In a recent speech at a combined Melbourne Energy Institute–Grattan Institute seminar at the University of Melbourne, shadow climate minister Greg Hunt outlined details of the Coalition’s Direct Action plan.
In a speech delivered with passion, good humour and a deft handling of a somewhat skeptical audience, Hunt was at pains to emphasise that the Coalition agrees with the government on three essential points (see here for video recording). Namely, there is agreement on the science of climate change, on the targets to reduce emissions, and on using markets as the best mechanism.
What the Coalition disagrees with is the carbon tax and the appropriate market mechanism to tackle climate change. To quote Greg Hunt’s background paper, “in short, it is a choice between a tax on electricity or market-based incentives for positive action.”
I was intrigued that he explicitly invoked “a tax on electricity”. Presumably, Hunt is trying to highlight the narrow focus of the government’s measures. Whereas the carbon tax most aggressively targets emissions in the electricity sector, Direct Action proposes a much broader range of measures for achieving least-cost, “source neutral” Carbon abatement using a reverse auction mechanism. The message is that the Coalition doesn’t want to be in the business of explicitly determining which emissions are abated.
According to Hunt, the Coalition’s main beef is that the government’s carbon pricing mechanism is broken. To quote from the background paper: “Apart from the current massive $9 billion a year cost of the tax, the central flaw is that it doesn't do its job. Australia’s domestic emissions are set to go up not down.”
The claim domestic emissions are set to go up is founded on Treasury modelling. The modelling predicts domestic emissions will rise from 560 million tonnes to 637 million tonnes between 2010 and 2020. In the Treasury modelling, the bipartisan goal of a 5 per cent reduction below 2000 levels by 2020 is obtained with an additional 100 million tonnes of internationally sourced carbon abatement.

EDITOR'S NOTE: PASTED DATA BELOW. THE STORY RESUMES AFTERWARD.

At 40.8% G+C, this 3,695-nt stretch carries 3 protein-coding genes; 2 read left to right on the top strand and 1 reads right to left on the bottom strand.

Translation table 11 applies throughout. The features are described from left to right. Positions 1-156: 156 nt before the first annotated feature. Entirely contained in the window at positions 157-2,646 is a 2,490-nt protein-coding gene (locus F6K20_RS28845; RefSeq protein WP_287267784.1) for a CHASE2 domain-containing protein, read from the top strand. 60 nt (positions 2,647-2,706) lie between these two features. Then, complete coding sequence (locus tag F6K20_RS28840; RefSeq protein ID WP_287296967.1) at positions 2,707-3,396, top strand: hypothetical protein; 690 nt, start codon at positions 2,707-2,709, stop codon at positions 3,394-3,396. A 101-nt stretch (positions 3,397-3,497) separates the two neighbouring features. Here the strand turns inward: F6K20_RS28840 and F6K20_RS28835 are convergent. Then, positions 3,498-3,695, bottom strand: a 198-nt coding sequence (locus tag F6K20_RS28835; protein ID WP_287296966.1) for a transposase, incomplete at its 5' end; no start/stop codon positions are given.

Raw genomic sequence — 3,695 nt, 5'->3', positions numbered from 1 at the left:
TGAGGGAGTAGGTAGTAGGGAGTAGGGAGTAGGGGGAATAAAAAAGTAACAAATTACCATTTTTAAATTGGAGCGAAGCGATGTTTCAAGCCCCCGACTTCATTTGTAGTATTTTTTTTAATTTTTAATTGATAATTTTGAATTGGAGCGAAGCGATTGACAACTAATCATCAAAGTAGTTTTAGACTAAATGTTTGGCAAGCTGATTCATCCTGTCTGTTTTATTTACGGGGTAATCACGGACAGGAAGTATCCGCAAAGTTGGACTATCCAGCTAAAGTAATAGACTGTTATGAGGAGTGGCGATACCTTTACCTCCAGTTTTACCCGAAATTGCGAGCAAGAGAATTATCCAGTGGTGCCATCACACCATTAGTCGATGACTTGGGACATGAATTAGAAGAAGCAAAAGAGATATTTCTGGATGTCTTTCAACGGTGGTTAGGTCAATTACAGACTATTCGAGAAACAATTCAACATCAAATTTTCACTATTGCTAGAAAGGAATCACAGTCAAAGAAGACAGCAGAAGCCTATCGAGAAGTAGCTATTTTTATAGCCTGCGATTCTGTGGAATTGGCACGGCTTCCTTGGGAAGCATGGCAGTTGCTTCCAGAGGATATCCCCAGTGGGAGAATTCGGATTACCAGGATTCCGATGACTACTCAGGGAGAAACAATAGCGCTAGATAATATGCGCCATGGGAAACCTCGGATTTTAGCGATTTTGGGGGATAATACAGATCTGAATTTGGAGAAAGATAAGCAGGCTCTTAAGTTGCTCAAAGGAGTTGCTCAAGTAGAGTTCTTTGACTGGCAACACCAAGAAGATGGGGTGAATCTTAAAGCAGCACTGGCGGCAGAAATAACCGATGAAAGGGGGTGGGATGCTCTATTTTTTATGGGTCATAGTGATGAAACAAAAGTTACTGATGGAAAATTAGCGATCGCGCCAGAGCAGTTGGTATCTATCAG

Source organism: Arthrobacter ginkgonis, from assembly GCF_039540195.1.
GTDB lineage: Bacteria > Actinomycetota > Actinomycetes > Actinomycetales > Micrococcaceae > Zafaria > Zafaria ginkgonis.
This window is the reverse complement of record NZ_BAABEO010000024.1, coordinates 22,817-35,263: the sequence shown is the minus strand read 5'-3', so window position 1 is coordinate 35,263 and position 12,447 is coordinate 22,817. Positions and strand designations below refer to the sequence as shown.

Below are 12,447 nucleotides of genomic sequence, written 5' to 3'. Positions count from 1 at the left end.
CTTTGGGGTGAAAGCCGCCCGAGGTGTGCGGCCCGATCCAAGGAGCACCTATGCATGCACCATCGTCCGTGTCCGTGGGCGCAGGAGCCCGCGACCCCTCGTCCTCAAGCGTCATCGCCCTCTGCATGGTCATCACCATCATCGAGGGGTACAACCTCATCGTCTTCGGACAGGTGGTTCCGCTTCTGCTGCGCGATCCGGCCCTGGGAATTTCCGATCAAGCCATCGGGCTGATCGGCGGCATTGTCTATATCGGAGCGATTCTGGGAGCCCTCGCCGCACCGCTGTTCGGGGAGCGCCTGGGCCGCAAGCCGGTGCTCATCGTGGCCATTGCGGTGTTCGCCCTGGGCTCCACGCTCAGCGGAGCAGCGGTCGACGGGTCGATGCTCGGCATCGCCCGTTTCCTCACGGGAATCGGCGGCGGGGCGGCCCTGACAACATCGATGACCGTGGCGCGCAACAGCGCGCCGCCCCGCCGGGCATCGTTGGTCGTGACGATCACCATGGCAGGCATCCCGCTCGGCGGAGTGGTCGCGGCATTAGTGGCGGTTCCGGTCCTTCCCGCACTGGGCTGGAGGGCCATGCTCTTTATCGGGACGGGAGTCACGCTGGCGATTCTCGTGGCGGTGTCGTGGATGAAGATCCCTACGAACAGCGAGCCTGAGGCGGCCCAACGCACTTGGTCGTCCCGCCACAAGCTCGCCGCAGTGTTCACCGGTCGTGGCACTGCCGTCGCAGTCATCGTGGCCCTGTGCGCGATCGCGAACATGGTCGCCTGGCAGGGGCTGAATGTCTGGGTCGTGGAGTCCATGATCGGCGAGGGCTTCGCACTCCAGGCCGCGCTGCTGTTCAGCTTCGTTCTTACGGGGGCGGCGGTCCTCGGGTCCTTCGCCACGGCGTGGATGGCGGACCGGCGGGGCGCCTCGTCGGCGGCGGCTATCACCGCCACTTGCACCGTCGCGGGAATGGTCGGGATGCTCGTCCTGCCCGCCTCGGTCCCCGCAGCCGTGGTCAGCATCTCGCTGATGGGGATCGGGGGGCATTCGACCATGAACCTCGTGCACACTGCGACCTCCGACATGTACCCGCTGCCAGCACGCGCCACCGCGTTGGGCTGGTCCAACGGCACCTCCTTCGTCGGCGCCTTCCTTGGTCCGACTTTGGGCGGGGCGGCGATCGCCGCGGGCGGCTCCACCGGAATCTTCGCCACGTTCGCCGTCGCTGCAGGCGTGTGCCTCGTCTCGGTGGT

So it seems the Treasury modelling is being used to justify Coalition’s proposition that “the election will be a referendum on the carbon tax”.
But does it?
We might ask if it is strictly appropriate to evaluate a policy measure such as the 'electricity tax' targeting a specific sector, with a modelling exercise that covers all domestic emissions. After all the Treasury modelling includes emissions from right across the energy sector (including electricity generation, heating, cooking, transport and fugitive emissions), as well those from industrial activity and land use (including agricultural, deforestation forestry, and land-fill waste emissions).
But more importantly, if we are using it to justify policy, shouldn’t we now be asking how well the modelling is stacking up against reality? This is especially relevant since the Treasury modelling was conducted in 2012 prior to the implementation of the Carbon Tax. With a year of experience of the Carbon Tax, we can now “ground-truth” the initial model predictions.
The key point is that electricity sector emissions are declining at an astonishing rate.
Since 2008-09, CO2 emissions have fallen 13 per cent, from 188 million tonnes to 163 million tonnes, at an average rate of 3.4 per cent per year. To the year ending June 30 2013 corresponding to the first year of the carbon tax, electricity sector CO2 emissions fell 13 million tonnes, or 7 per cent.